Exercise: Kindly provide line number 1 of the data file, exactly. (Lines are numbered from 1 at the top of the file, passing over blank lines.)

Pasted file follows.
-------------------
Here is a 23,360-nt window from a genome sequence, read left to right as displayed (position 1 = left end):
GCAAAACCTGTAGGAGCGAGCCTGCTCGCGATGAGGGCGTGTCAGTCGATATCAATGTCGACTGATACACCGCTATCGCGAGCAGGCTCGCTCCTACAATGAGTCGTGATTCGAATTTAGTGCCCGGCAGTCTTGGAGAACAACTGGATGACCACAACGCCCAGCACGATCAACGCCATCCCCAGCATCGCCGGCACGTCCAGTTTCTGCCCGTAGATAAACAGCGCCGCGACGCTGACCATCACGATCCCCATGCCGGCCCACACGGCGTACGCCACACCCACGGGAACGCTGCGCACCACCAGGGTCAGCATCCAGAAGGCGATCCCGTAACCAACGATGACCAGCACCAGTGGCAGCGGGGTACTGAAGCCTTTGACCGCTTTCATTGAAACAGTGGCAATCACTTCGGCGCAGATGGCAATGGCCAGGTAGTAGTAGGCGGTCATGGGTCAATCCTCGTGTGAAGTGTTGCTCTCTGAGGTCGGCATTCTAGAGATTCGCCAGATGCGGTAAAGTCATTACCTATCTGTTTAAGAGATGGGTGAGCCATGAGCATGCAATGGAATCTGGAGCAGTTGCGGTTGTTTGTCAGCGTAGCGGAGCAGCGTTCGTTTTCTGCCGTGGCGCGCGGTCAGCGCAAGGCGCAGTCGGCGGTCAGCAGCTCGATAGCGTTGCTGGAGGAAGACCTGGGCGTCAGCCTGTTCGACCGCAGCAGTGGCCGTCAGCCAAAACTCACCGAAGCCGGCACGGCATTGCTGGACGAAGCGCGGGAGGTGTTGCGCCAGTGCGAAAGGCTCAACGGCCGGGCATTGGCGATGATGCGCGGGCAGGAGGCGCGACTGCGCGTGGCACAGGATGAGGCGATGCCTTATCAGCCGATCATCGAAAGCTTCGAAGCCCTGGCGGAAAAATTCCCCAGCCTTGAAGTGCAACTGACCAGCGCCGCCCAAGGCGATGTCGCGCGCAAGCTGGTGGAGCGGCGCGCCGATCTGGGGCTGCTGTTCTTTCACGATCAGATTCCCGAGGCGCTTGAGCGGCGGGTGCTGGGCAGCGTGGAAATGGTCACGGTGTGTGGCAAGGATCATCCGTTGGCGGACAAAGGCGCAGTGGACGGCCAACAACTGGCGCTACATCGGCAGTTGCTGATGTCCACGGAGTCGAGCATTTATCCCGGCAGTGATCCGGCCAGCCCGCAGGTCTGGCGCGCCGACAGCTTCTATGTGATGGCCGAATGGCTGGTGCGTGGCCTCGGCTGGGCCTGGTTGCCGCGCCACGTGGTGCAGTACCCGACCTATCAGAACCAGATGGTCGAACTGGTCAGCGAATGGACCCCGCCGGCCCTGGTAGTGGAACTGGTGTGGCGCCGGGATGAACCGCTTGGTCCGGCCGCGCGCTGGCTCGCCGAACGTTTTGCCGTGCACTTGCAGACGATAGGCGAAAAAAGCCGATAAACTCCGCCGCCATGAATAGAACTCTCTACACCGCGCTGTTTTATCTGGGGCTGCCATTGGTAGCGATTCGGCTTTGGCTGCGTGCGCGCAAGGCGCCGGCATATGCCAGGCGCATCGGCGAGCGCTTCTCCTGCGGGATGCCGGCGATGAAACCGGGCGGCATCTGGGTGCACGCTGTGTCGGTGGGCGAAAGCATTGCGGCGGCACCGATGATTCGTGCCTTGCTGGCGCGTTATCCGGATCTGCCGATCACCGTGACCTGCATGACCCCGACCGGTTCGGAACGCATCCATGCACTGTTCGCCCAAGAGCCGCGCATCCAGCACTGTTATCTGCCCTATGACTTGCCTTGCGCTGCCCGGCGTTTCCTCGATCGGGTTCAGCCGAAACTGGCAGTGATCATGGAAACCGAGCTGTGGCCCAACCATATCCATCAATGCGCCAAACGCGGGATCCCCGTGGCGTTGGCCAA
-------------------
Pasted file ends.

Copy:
Here is a 23,360-nt window from a genome sequence, read left to right as displayed (position 1 = left end):